Question Number 1
According to the passage above, how was polyphony tied to the Western Schism of the Church?
a. The criticism of music in the Church, including polyphonic music, resulted in the Western Schism of the Church
b. Polyphony was tied to the Western Schism of the Church because the antipapal seat, Avignon, was also a center of secular music composition, and the two movements, religious and musical, met at Avignon
c. The Popes at Avignon faced criticism because of their attitudes regarding polyphony
d. Polyphony was tied to the Western Schism of the Church when the services were changed from solemn to the more jovial attitude created by the polyphonic music; the arguments over polyphonic music spurred on the Western Schism
Question Number 2
According to the passage above, what might the word trope (to change or alter) mean in this context?
a. Trope means an addition to pre-existing music
b. Trope refers to putting a love poem to music
c. Trope means to alter a song by adding so many layers of singers that the original meaning and words are no longer clear to the listener
d. Trope means to change the meaning of a song by removing from its setting and placing it in a completely different context
Question Number 3
According to the passage above, why did some medieval listeners criticise polyphony in the church?
a. Some medieval listeners criticized polyphony because they thought that it had been invented by the devil
b. Some medieval listeners criticized polyphony because it was a combination of secular and religious music which began in the secular world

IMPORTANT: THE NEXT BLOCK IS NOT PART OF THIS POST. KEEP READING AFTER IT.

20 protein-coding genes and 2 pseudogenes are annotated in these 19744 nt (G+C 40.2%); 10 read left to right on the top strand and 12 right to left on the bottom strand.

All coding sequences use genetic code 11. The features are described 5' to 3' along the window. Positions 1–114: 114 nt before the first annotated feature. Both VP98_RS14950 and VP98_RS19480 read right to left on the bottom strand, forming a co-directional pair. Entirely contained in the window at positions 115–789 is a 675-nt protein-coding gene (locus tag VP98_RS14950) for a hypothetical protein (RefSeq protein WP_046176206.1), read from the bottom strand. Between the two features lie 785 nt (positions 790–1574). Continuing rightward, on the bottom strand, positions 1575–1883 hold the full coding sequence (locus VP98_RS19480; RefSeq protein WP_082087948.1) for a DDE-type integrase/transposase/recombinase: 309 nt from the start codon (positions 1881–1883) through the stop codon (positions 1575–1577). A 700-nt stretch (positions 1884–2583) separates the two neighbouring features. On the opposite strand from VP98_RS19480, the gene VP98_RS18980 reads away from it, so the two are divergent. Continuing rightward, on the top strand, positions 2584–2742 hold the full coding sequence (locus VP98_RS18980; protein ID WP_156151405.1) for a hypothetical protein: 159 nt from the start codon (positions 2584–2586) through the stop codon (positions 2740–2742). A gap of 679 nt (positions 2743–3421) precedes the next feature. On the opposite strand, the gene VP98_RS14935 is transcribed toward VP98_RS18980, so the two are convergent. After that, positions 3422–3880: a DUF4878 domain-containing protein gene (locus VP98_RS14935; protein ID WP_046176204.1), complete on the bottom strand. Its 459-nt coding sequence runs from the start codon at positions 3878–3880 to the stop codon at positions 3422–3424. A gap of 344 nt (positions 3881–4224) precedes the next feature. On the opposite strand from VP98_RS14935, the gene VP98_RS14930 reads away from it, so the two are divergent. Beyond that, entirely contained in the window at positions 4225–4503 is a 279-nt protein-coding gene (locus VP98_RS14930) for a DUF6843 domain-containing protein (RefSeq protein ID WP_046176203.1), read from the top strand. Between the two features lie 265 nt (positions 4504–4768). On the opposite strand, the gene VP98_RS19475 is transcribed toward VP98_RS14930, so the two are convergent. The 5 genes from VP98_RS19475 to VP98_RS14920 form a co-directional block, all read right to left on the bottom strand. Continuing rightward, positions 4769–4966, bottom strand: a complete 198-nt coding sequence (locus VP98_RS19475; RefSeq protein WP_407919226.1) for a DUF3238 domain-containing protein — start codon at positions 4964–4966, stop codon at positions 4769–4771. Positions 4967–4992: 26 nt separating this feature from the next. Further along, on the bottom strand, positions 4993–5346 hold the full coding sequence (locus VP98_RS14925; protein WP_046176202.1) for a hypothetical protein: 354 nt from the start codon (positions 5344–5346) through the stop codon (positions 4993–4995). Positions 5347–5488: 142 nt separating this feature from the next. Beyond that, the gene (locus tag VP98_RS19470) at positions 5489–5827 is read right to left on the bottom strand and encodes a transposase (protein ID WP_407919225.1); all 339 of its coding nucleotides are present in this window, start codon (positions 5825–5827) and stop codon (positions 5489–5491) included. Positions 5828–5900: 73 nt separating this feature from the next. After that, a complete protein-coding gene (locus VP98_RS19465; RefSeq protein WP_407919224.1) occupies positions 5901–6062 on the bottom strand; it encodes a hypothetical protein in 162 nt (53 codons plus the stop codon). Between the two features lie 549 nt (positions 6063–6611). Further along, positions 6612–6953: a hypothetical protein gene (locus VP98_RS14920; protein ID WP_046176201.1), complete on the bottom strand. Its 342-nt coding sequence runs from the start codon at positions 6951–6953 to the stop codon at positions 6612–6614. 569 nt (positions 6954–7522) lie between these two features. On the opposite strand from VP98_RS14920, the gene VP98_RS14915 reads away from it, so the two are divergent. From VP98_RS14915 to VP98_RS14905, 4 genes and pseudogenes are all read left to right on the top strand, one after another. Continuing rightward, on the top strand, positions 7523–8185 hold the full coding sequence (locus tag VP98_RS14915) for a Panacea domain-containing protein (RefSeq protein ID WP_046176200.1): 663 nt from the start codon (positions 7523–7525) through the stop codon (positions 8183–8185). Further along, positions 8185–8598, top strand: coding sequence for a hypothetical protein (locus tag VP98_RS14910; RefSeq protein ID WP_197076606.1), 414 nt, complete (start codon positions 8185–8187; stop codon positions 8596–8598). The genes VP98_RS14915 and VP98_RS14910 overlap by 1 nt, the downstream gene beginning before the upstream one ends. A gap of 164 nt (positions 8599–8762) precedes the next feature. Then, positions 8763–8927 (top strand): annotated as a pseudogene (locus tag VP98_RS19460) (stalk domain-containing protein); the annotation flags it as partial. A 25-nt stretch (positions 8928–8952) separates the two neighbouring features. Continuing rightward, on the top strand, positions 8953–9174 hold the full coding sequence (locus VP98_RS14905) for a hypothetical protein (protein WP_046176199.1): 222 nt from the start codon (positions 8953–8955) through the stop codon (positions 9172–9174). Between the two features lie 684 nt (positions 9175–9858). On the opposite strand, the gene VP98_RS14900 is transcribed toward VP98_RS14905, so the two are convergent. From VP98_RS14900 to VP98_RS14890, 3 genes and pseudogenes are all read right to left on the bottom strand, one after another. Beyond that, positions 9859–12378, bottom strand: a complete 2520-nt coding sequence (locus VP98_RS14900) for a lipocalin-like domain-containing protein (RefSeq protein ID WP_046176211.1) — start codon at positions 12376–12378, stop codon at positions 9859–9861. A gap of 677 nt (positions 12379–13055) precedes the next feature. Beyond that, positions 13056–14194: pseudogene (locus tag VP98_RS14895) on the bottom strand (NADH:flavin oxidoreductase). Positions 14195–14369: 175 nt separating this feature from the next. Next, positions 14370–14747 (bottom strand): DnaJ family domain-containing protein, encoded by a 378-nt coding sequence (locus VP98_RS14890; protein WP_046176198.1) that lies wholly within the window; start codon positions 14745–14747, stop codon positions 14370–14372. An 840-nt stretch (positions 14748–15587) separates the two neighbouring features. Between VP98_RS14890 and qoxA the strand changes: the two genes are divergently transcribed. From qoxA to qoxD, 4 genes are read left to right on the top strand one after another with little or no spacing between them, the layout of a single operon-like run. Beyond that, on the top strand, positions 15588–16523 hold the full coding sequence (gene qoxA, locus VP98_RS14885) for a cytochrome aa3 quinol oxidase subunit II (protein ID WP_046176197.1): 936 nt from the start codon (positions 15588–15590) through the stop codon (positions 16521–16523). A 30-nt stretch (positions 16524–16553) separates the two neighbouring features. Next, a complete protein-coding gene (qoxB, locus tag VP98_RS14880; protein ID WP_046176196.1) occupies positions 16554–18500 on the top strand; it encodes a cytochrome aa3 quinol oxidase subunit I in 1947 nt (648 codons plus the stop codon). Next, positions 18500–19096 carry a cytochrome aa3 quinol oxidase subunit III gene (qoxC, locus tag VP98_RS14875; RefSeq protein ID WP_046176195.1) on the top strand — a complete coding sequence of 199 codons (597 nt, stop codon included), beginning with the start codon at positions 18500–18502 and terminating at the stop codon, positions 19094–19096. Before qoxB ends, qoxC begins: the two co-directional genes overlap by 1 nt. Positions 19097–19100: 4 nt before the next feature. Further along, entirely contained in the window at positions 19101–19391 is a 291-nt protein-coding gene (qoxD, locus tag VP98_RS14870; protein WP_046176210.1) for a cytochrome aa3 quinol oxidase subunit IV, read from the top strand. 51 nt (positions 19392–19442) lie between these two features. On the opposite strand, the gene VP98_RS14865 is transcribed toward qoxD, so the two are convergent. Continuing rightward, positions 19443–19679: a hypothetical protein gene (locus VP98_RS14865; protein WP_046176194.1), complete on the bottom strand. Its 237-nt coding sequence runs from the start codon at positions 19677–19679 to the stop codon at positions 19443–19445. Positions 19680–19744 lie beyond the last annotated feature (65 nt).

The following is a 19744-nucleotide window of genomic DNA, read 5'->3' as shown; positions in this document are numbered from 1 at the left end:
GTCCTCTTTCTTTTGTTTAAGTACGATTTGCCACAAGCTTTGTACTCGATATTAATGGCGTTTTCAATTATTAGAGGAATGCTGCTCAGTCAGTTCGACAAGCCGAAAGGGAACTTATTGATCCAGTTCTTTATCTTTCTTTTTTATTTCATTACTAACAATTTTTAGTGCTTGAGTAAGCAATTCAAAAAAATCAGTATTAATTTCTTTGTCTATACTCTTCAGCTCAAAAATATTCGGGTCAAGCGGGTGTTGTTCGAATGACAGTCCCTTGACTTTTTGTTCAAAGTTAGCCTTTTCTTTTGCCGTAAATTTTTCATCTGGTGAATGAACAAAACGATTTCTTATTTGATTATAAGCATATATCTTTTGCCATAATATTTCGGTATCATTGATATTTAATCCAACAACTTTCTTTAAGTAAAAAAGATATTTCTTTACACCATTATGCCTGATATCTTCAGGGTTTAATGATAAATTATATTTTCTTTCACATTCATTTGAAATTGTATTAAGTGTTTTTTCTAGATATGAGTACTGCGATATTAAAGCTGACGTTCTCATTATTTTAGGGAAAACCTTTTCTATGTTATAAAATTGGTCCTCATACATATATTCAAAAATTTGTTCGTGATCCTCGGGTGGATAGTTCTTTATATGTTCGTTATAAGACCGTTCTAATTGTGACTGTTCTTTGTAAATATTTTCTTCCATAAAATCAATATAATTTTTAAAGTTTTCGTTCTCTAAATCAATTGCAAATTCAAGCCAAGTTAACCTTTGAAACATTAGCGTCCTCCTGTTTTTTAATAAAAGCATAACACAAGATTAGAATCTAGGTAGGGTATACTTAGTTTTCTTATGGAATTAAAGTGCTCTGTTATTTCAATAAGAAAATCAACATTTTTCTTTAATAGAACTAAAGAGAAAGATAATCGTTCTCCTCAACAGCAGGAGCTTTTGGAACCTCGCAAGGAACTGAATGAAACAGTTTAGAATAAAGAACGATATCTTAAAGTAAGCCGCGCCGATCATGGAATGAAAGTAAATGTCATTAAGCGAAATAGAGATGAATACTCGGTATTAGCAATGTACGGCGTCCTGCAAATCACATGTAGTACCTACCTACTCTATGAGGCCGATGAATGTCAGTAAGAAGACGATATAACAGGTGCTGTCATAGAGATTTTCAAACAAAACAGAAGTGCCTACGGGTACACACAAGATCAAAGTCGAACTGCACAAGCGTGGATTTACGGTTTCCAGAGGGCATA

c. Some medieval listeners criticized polyphony because it disrupted the previously solemn church services
d. Some medieval listeners criticized polyphony because of the merger of secular and sacred music, in which the words were not clearly heard and the notes clashed, were seen as being the devil’s music
Question Number 4
According to the passage above, if polyphony means a music with two or more independent voices, what type of music might monophony be?
a. Monophony might be music with only one independent voice
b. Monophony might be music with three independent voices
c. Monophony is a melody with two or more simultaneous songs sung at once
d. Monophony is a melody with another accompanying melody
Question Number 5
According to the passage above, what does “dyadic counterpoint” refer to?
a. “Dyadic counterpoint” refers to a change in the pitch or note of a single syllable of the music’s text while it is being sung
b. “Dyadic counterpoint” is a term invented by Margaret Bent to describe Guillame de Mauchat’s composition in 1364 of the mass in polyphonic music
c. “Dyadic counterpoint” refers to pitch-against-pitch singing with melismas interwoven into the music
d. “Dyadic counterpoint” refers to music in which each part is written against another part and all the parts can be modified at the end